Employers and employees must be aware of slip, trip, and fall (STF) risks in any industry, including manufacturing, healthcare, food service, and retail. STF injuries are one of the most frequently reported types of injury—and wet floors are often the root cause of these incidents, whether a person slips due to a spill, loses footing on wet stairs, or trips on a mat in a drainage area. Explore these methods for wet floor hazard prevention to help reduce accidents due to slips and falls and improve safety for employees and visitors.
Is a Wet Floor an OSHA Violation?
Neglecting a wet floor is a violation of OSHA’s standards for walking-working surfaces which requires all work areas to be maintained in clean, dry conditions, as feasible. Because some jobs require liquids for wet processes, the regulations do recognize exceptions to these rules, within reason.
Getting fined by OSHA for violating the walking-working standards isn’t the only penalty that factory or retail business owners should worry about. STF accidents due to poorly maintained, wet surfaces put companies at risk of lawsuits. Premises liability laws hold property owners responsible for injuries sustained due to any dangerous condition.
OSHA Wet Floor Sign Regulations
Wet floor signs should be yellow per standards set by OSHA and The American National Standards Institute (ANSI), which designate how to mark physical hazards with caution notices. The word “Caution” and a universal graphic showing a person slipping helps improve understanding.
To ensure adequate notice is given, OSHA-compliant wet floor signs should be spaced between 10 and 15 feet apart where slippery conditions persist over a large area—and less frequently for a smaller location. Employees should have wet floor signs available before mopping to keep the area from being left unattended and unmarked while retrieving the signage.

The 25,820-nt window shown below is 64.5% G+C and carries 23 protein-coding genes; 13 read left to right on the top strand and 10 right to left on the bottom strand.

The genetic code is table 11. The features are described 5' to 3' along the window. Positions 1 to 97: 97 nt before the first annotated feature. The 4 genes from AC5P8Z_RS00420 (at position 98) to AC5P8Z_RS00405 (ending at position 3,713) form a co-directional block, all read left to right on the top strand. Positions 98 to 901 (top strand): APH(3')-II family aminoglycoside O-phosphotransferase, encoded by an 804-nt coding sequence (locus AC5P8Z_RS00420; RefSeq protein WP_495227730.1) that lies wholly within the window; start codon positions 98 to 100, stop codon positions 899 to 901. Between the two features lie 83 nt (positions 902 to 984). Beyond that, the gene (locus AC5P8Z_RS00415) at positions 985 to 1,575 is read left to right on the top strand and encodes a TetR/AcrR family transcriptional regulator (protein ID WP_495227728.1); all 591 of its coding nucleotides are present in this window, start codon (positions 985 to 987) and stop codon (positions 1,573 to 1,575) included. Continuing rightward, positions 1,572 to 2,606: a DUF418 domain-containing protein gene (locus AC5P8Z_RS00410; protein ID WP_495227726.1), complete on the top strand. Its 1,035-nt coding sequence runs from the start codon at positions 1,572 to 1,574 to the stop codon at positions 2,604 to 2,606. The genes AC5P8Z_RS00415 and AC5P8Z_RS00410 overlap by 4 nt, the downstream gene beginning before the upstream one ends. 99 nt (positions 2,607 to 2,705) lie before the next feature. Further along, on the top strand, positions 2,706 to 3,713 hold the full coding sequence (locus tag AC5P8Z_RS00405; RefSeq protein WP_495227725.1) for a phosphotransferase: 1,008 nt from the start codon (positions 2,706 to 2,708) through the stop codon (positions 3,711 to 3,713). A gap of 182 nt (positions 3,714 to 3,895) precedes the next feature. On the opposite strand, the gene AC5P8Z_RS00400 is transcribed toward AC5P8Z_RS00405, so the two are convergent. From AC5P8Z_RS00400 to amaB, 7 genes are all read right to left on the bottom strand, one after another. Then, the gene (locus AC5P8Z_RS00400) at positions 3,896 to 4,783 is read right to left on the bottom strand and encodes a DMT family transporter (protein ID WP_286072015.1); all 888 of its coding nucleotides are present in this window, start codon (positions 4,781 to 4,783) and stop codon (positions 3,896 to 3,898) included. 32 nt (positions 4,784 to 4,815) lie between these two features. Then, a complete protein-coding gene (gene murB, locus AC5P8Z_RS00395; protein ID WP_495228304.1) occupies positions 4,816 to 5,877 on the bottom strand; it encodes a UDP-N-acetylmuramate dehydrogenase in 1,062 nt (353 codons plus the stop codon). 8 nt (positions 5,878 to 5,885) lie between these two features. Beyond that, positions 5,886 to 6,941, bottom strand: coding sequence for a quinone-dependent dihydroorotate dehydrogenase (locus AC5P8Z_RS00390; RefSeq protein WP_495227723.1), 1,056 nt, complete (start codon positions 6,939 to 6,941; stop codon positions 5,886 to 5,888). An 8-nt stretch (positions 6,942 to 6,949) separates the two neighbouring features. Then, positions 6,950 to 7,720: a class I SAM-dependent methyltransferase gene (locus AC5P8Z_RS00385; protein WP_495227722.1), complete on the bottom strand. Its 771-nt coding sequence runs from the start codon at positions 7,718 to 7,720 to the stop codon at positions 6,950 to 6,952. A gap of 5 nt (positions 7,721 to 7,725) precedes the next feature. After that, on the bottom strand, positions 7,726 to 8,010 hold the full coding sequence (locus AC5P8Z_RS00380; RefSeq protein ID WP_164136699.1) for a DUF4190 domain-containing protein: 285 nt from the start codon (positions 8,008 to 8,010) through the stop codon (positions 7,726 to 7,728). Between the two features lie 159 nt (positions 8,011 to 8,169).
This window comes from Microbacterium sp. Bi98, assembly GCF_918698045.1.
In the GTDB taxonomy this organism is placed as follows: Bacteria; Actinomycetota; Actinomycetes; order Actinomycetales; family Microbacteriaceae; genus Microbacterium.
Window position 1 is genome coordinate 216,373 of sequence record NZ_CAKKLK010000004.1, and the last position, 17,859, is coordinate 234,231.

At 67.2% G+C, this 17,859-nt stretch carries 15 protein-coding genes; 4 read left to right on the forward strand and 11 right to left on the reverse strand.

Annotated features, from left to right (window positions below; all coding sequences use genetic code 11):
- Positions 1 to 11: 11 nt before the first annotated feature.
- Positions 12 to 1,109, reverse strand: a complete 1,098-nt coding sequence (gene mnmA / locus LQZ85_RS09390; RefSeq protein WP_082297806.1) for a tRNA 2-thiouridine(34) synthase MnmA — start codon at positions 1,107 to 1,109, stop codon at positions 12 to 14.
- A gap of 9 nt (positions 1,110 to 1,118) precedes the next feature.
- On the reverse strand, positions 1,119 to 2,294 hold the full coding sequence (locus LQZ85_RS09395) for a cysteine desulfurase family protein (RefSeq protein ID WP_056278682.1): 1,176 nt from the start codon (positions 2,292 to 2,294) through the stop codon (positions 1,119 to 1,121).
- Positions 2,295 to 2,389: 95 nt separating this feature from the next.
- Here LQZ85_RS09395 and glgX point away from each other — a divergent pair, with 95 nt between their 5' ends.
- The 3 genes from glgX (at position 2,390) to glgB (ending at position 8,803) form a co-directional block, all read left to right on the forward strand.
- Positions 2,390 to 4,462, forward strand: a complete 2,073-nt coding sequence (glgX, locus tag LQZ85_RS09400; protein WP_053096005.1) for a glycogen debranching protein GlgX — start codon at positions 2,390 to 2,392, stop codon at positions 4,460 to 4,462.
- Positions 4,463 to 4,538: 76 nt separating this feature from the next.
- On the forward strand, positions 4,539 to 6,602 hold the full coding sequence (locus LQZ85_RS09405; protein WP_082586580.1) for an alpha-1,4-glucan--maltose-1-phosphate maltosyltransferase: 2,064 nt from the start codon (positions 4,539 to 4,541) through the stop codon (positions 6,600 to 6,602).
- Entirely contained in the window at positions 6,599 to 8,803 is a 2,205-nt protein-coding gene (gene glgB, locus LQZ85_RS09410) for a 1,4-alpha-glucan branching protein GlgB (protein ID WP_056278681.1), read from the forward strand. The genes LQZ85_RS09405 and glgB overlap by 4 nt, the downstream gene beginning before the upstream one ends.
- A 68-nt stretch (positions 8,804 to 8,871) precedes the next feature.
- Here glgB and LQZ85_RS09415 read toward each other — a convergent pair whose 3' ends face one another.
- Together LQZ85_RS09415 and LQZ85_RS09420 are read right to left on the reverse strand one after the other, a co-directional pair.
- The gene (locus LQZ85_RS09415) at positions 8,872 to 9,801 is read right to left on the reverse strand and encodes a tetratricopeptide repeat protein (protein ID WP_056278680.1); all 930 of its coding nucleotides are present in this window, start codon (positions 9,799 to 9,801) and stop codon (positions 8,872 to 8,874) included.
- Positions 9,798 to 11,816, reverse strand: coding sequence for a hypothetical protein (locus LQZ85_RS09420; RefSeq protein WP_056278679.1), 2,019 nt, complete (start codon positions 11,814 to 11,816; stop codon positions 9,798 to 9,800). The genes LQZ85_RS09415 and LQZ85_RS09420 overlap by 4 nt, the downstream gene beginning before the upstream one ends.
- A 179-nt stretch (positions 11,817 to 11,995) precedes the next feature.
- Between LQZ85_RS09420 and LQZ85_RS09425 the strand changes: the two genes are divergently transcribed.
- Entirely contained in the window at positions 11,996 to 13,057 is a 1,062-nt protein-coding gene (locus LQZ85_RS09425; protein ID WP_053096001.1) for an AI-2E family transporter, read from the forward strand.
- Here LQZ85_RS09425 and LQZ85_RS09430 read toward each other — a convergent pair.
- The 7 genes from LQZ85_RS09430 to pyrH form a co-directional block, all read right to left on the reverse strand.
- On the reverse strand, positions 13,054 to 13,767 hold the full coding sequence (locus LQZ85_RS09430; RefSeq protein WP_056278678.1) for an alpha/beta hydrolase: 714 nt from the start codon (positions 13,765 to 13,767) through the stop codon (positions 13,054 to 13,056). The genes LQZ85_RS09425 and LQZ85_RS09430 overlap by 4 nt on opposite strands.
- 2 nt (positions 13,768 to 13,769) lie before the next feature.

How to Prevent Wet Floor Injuries
Moisture on floors can’t always be eliminated, and for areas with wet processes, wet floors are expected of daily business operations. To prevent STF injuries, invest in visual cues to improve facility safety.
What Signage Is Recommended for Wet Floors?
Simple A-frame wet floor signs that can be swiftly put up and taken down are recommended for spills and temporary conditions, while locations with continual moisture should install self-adhesive floor signs as more permanent reminders. Whichever visual cues a company chooses, the signs should include a yellow background with black lettering to adhere to OSHA wet floor sign regulations.
Wet Floor Signs for Intermittent Applications
Intermittent wet floors may be caused by several factors including weather conditions, a spill, or a maintenance issue, such as a clogged gutter or floor drain. These situations do not require permanent signage but the locations should be marked by barriers or wet floor signs until housekeeping or repair is complete.
Display wet floor signs when:
- A freshly mopped floor is drying
- Spilled liquids need to be cleaned up
- A leaking faucet or pipe creates a puddle
- Weather elements are tracked indoors
Floor Signs for Wet Processing Areas
Wet processes involve water, chemicals, steam, or another liquid source, which can contribute to wet or slippery surfaces. Food production, textile processing, and mechanical finishing are examples of industries that may use wet processing and need visual reminders of wet surface conditions.
Caution floor signs and tape provide long-lasting warnings that are designed to withstand harsh, wet conditions, even in workstations regularly subjected to moisture. Painting visual cues using industrial stencils is another option to create visual cues where signs or tape won’t stick. Whichever method you choose, consider safety messages, such as:
- Caution: May Be Slippery
- Caution: Proceed Slowly
- Caution Icy Surface
- Slip-Resistant Footwear Required
- Slippery When Wet
Non-Slip Personal Protective Equipment
Slip-resistant shoes may be recommended or required to provide added traction for people who work in areas with significant slip hazards—such as food service workers, healthcare employees, and maintenance teams. Visual cues placed at the entrances of a wet process environment or near a dishwashing station can remind everyone of the footwear requirements to help prevent slips and falls. We offer a variety of PPE visual cues and can custom-make personal protective equipment floor signs for any facility.